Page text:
The Duke of Edinburgh’s Award’s  Diversity Legacy

His Royal Highness Prince Phillip, the Duke of Edinburgh, who sadly died on Friday, will be remembered for many achievements, however perhaps one of his main legacies will be his international awards.

His Royal Highness Prince Phillip, the Duke of Edinburgh, who sadly died on Friday
His Royal Highness Prince Phillip, the Duke of Edinburgh, who sadly died on Friday

Back in February 1956, The Duke of Edinburgh’s Award was first announced. It was at first “for boys” aged 15 to 18. It was first administered, and largely designed, by John Hunt, who had led the first successful ascent of Mount Everest in 1953 and had retired from the army to run The Duke of Edinburgh’s Award.


Nowadays the Duke of Edinburgh’s International Award is the world’s leading youth achievement award, equipping young people for life. The Award is available for all young people aged 14 to 24, regardless of their background, culture, physical ability, skills, and interests.

Coleraine Co.Londonderry Northern Ireland June 28th 2016:-His Royal Highness Prince Phillip Duke of Edinburgh waves to the crowd at the Railway Station Coleraine. Part of a two day Official Visit.

Through a Duke of Edinburgh programme, the idea was for young people have fun, make friends, improve their self-esteem, and build confidence. Also, to gain essential skills and attributes for work and life such as resilience, problem-solving, team-working, communication and drive, enhancing CVs and uni and job applications.

We Stand with the Black Community

On the international website it states…. We at the Duke of Edinburgh’s International Award stand with the Black community against racism, and prejudice in all its forms.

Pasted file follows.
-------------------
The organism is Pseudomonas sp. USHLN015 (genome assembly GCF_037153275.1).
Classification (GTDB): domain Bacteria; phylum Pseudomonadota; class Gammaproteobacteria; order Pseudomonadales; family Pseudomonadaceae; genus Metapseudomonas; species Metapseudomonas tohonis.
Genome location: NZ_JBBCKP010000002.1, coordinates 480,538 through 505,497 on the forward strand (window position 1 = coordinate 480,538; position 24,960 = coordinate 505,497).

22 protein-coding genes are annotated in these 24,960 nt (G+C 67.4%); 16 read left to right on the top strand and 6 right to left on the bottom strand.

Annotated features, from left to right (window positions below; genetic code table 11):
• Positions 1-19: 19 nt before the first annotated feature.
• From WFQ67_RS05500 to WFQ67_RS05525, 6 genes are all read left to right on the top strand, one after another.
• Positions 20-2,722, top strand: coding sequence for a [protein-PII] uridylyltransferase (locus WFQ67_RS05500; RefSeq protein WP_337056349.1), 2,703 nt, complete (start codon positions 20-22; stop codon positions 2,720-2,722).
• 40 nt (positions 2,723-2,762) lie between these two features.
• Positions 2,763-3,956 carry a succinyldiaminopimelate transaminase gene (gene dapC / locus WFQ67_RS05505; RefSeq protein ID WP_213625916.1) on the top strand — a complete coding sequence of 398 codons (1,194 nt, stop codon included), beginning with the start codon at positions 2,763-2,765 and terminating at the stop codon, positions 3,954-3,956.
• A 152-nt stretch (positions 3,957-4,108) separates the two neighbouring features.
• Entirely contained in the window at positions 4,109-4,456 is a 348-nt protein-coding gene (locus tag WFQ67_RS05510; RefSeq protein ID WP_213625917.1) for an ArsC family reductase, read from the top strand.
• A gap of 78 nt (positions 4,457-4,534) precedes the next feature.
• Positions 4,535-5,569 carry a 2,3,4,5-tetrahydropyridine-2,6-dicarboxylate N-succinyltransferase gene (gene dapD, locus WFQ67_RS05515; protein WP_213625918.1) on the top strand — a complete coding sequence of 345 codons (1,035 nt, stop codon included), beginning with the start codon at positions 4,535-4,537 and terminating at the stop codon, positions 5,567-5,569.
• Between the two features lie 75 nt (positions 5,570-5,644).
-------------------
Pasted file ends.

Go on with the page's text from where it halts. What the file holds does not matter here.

Across the world, we are in a period of great change and uncertainty. The Award exists to encourage young people to dream big, to grow through experience, and to learn from and help one another in the process. Now more than ever, we need to continue to support our young people to build a better, brighter future for everyone.

We recognise that division exists. Discrimination exists. Racism exists. We have a responsibility to educate ourselves, as well as to listen and learn from our BAME friends and colleagues with lived experience. We must not only reflect on where we are now and acknowledge our failings, but proactively seek ways in which we can be better. We must increase opportunity by first listening to the opinions and aspirations of our young people, so that the right changes can be made where necessary. From the individual to the organisational, we are committed to fostering a space where everyone is seen, heard and feels safe.

We deeply value the diverse voices that make-up the Award family around the world. We believe that our differences enrich us and make us stronger. We promise to learn from the past and move forward together in humility. To do our bit to make the world a better place for all of us to live in.

Prince Philip was highly active and passionate about the awards and was often seen encouraging youngsters, and regularly arrived to hand out the award certificates himself.

Prince Philip’s legacy will live on through these awards for many generations to come.